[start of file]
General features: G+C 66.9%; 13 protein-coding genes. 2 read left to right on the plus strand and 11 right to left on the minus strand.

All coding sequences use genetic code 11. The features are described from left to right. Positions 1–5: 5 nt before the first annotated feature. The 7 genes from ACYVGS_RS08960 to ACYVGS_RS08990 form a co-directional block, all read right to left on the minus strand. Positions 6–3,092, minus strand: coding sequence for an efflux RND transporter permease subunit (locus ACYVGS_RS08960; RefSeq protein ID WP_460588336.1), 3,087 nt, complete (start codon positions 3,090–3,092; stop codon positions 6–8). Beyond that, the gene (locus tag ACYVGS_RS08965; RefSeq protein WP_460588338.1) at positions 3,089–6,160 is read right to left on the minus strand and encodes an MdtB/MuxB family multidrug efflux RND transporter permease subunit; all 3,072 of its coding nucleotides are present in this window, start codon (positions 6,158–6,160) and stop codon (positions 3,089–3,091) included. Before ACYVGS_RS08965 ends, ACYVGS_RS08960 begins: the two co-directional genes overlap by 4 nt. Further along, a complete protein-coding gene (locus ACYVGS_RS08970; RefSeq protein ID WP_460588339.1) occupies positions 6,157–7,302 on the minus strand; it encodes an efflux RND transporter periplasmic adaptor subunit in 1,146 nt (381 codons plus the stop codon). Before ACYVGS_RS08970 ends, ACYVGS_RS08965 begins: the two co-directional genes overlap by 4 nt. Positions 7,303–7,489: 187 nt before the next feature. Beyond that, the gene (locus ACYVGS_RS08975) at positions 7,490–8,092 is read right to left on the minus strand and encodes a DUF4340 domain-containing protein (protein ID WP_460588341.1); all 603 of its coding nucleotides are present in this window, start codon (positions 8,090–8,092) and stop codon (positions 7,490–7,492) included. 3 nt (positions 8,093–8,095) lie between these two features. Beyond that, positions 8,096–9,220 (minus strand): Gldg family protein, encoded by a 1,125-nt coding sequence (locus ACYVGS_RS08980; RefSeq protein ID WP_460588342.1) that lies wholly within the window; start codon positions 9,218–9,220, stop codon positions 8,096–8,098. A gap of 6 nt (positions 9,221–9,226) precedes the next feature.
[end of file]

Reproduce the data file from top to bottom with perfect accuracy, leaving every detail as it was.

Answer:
General features: G+C 66.9%; 13 protein-coding genes. 2 read left to right on the plus strand and 11 right to left on the minus strand.

All coding sequences use genetic code 11. The features are described from left to right. Positions 1–5: 5 nt before the first annotated feature. The 7 genes from ACYVGS_RS08960 to ACYVGS_RS08990 form a co-directional block, all read right to left on the minus strand. Positions 6–3,092, minus strand: coding sequence for an efflux RND transporter permease subunit (locus ACYVGS_RS08960; RefSeq protein ID WP_460588336.1), 3,087 nt, complete (start codon positions 3,090–3,092; stop codon positions 6–8). Beyond that, the gene (locus tag ACYVGS_RS08965; RefSeq protein WP_460588338.1) at positions 3,089–6,160 is read right to left on the minus strand and encodes an MdtB/MuxB family multidrug efflux RND transporter permease subunit; all 3,072 of its coding nucleotides are present in this window, start codon (positions 6,158–6,160) and stop codon (positions 3,089–3,091) included. Before ACYVGS_RS08965 ends, ACYVGS_RS08960 begins: the two co-directional genes overlap by 4 nt. Further along, a complete protein-coding gene (locus ACYVGS_RS08970; RefSeq protein ID WP_460588339.1) occupies positions 6,157–7,302 on the minus strand; it encodes an efflux RND transporter periplasmic adaptor subunit in 1,146 nt (381 codons plus the stop codon). Before ACYVGS_RS08970 ends, ACYVGS_RS08965 begins: the two co-directional genes overlap by 4 nt. Positions 7,303–7,489: 187 nt before the next feature. Beyond that, the gene (locus ACYVGS_RS08975) at positions 7,490–8,092 is read right to left on the minus strand and encodes a DUF4340 domain-containing protein (protein ID WP_460588341.1); all 603 of its coding nucleotides are present in this window, start codon (positions 8,090–8,092) and stop codon (positions 7,490–7,492) included. 3 nt (positions 8,093–8,095) lie between these two features. Beyond that, positions 8,096–9,220 (minus strand): Gldg family protein, encoded by a 1,125-nt coding sequence (locus ACYVGS_RS08980; RefSeq protein ID WP_460588342.1) that lies wholly within the window; start codon positions 9,218–9,220, stop codon positions 8,096–8,098. A gap of 6 nt (positions 9,221–9,226) precedes the next feature.